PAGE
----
I have had the pleasure of reading all of John Dolan’s books in his series ‘Time, Blood, and Karma’ (up to now) about a very singular detective/therapist David Braddock, who lives in Thailand, is witty, deadpan, a pocket philosopher, fascinated by Buddhism, and with an intriguing back story.
When I read the first novel ‘Everyone Burns’ I wanted to know more about the main character, who is the conscience and narrator of the book, and through whose eyes we see the action. The more the story advanced, the more I wondered how reliable a narrator he was, and how many things he wasn’t telling us about himself.
I loved ‘Hungry Ghosts’ where the story further develops, the incidents get much closer home, and the interconnectedness of everything and everybody becomes clearer and clearer. The author leaves a big hook hanging at the end of the book but then…
He publishes ‘A Poison Tree’. The title is taken from a quote by William Blake and it is very appropriate. Because instead of following the story, Mr Dolan goes back to give us the background to his character David Braddock. We meet him in 1999 —when everybody was concerned about the possibility that the New Year might bring the end of the world —in England, Leicester of all places. His novel is hardly a recommendation to visit Leicester. See this description of the location of David’s office (he’s managing his father’s car dealership):
‘Behold ye the land of cheap exhausts, tyre-changing ramps, blackened welding shops, and undercapitalised garages mutating slowly into car washes.’
Unfortunately he could be describing a large number of places.
David is the witty character we get to know and love later, but he appears more vulnerable and very troubled. Although his troubles are not quite in the same league as those he encounters as a detective, he is not a lucky man. He meets a very shady character, Jim Fosse, who starts talking about the perfect murder and quotes Hitchcock’s ‘Strangers in a Train’ scenario. He wants rid of his wife and thinks that swapping crimes might be the way forward. David dismisses it as he is happy with his wife Claire…or is he? His sister-in-law and old friend, Anna has a disastrous marriage, her husband is having an affair, and at some point it seems as if everybody is having an affair, even Claire. We later discover that things are not as they seem, but unfortunately it is too late by then.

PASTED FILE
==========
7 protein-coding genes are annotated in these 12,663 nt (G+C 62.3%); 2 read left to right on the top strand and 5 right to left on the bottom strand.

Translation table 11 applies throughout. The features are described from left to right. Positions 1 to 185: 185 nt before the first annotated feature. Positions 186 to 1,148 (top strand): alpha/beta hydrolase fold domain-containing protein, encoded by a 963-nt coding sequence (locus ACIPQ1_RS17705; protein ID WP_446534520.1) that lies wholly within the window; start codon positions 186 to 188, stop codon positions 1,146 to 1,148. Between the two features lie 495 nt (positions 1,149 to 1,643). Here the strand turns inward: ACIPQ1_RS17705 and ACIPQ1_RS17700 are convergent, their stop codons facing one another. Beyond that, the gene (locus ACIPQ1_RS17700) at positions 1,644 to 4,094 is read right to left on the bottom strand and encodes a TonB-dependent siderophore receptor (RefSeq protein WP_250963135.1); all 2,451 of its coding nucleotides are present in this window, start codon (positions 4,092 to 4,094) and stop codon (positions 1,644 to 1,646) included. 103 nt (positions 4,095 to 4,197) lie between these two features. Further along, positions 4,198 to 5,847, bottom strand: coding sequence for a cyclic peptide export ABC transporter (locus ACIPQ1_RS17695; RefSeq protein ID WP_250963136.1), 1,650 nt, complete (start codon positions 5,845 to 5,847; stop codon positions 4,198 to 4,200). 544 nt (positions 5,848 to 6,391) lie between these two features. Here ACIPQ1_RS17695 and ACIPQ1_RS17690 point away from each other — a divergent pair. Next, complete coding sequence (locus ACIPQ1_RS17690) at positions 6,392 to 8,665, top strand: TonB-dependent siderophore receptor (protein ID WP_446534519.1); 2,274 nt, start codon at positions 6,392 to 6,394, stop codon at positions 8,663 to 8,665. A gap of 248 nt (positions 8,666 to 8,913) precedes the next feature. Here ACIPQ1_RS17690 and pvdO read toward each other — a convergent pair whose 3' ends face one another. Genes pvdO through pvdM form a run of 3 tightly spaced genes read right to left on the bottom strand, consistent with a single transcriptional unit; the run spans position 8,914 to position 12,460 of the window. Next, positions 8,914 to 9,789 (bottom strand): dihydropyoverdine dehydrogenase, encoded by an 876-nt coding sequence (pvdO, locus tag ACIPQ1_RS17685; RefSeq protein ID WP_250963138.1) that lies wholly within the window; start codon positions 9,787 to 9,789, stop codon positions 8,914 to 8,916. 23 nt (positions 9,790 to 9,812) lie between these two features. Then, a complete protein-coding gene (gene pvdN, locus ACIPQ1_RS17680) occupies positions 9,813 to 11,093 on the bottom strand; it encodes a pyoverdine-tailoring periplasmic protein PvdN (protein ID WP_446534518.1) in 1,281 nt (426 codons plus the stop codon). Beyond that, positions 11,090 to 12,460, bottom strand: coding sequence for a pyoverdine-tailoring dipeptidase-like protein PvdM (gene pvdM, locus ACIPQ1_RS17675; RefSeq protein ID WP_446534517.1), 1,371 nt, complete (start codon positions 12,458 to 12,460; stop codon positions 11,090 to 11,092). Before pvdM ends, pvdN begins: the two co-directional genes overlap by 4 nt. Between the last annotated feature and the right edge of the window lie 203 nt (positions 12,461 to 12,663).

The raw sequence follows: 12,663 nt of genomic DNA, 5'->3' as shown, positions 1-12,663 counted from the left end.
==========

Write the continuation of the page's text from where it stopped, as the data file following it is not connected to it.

Although the major voice in this novel is again David’s, and by his own confession, he is trying to write everything that happened, as an exercise in exorcism (although not quite), there are other characters we hear too, Jim Fosse (although a nasty man and a psychopath, I must confess he is very entertaining and devious. Hear him: ‘I don’t have any friends. I don’t need them. Friends are an unnecessary burden. I only have accomplices.’), Adele, a Scottish woman, now living in Leicester, who makes her living working in a shop and prostituting herself, who is an observer but somehow involved with many of the main players, Claire (David’s wife), Anna…They all have secrets, they all live a lie, but nearly all of them survive to tell the tale. And to carry on with other stories.
‘A Poison Tree’ (reflecting on the nature of desire David concludes that it is ‘a poison tree’) closes the circle taking us to the point when David decides to leave the UK (‘I will be glad to be off this shabby little island. It’s so fucking pleased with itself. I’ve been here too long.) and is going first to Bali but then moving to Thailand, making use of the money his wonderful Aunt Jean (I’d love to hear more of her story) leaves him in her will, encouraging him to live. He mentions becoming a detective and going back to using what he’s learned about therapies.
And so there we are. Now I see many things and I understand a bit better. ‘A Poison Tree’ can be read independently without any knowledge of the other two, as it sets up the scene. Having read the other two novels I could not help but keep having ‘ahhhh!’ moments and sharing in the anxiety, worries and sadness of the characters. I enjoyed getting to know David’s family better and getting to grips with the relationship with his wife and his guilt. This novel is far less exotic and not as fast paced as the rest of the series, but it is much more reflective and insidious, built like a complicated puzzle where pieces eventually fit in but not as you thought, and it is suffused by a sense of dread, melancholy and regret. Not all prequels are good but this is one of the excellent ones. I think it was a good choice to publish the novels in this order. It feels as if the author is giving us some space to breathe and feeding us information that might help us fully understand and enjoy what’s yet to come. And I very much suspect it will be a very bumpy ride.